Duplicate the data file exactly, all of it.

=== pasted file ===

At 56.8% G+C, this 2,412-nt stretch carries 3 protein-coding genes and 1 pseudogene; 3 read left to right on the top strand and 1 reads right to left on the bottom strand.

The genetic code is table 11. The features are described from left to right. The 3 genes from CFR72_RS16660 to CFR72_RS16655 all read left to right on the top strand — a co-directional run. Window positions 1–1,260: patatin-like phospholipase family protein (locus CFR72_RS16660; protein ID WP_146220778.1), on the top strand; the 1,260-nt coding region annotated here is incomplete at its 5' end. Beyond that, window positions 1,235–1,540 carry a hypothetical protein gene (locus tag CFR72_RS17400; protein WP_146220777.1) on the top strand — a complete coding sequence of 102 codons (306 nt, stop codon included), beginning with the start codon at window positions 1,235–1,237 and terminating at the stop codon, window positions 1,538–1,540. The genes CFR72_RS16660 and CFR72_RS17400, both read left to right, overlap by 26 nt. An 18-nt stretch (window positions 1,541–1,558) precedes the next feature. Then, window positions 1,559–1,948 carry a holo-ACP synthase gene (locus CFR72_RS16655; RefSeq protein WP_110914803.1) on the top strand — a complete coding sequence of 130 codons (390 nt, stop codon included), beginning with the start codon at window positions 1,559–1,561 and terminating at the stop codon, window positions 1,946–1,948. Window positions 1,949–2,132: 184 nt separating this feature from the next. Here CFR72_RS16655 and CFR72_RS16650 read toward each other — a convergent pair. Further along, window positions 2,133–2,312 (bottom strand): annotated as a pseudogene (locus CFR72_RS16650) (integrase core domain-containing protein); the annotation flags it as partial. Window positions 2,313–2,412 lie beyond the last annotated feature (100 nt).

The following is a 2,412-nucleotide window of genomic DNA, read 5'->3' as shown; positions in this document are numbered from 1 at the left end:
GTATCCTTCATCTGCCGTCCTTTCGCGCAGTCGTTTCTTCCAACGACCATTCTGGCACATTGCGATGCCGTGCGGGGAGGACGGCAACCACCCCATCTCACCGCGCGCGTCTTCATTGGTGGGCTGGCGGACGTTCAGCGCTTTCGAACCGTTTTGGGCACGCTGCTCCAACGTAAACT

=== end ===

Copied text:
At 56.8% G+C, this 2,412-nt stretch carries 3 protein-coding genes and 1 pseudogene; 3 read left to right on the top strand and 1 reads right to left on the bottom strand.

The genetic code is table 11. The features are described from left to right. The 3 genes from CFR72_RS16660 to CFR72_RS16655 all read left to right on the top strand — a co-directional run. Window positions 1–1,260: patatin-like phospholipase family protein (locus CFR72_RS16660; protein ID WP_146220778.1), on the top strand; the 1,260-nt coding region annotated here is incomplete at its 5' end. Beyond that, window positions 1,235–1,540 carry a hypothetical protein gene (locus tag CFR72_RS17400; protein WP_146220777.1) on the top strand — a complete coding sequence of 102 codons (306 nt, stop codon included), beginning with the start codon at window positions 1,235–1,237 and terminating at the stop codon, window positions 1,538–1,540. The genes CFR72_RS16660 and CFR72_RS17400, both read left to right, overlap by 26 nt. An 18-nt stretch (window positions 1,541–1,558) precedes the next feature. Then, window positions 1,559–1,948 carry a holo-ACP synthase gene (locus CFR72_RS16655; RefSeq protein WP_110914803.1) on the top strand — a complete coding sequence of 130 codons (390 nt, stop codon included), beginning with the start codon at window positions 1,559–1,561 and terminating at the stop codon, window positions 1,946–1,948. Window positions 1,949–2,132: 184 nt separating this feature from the next. Here CFR72_RS16655 and CFR72_RS16650 read toward each other — a convergent pair. Further along, window positions 2,133–2,312 (bottom strand): annotated as a pseudogene (locus CFR72_RS16650) (integrase core domain-containing protein); the annotation flags it as partial. Window positions 2,313–2,412 lie beyond the last annotated feature (100 nt).

The following is a 2,412-nucleotide window of genomic DNA, read 5'->3' as shown; positions in this document are numbered from 1 at the left end:
GTATCCTTCATCTGCCGTCCTTTCGCGCAGTCGTTTCTTCCAACGACCATTCTGGCACATTGCGATGCCGTGCGGGGAGGACGGCAACCACCCCATCTCACCGCGCGCGTCTTCATTGGTGGGCTGGCGGACGTTCAGCGCTTTCGAACCGTTTTGGGCACGCTGCTCCAACGTAAACT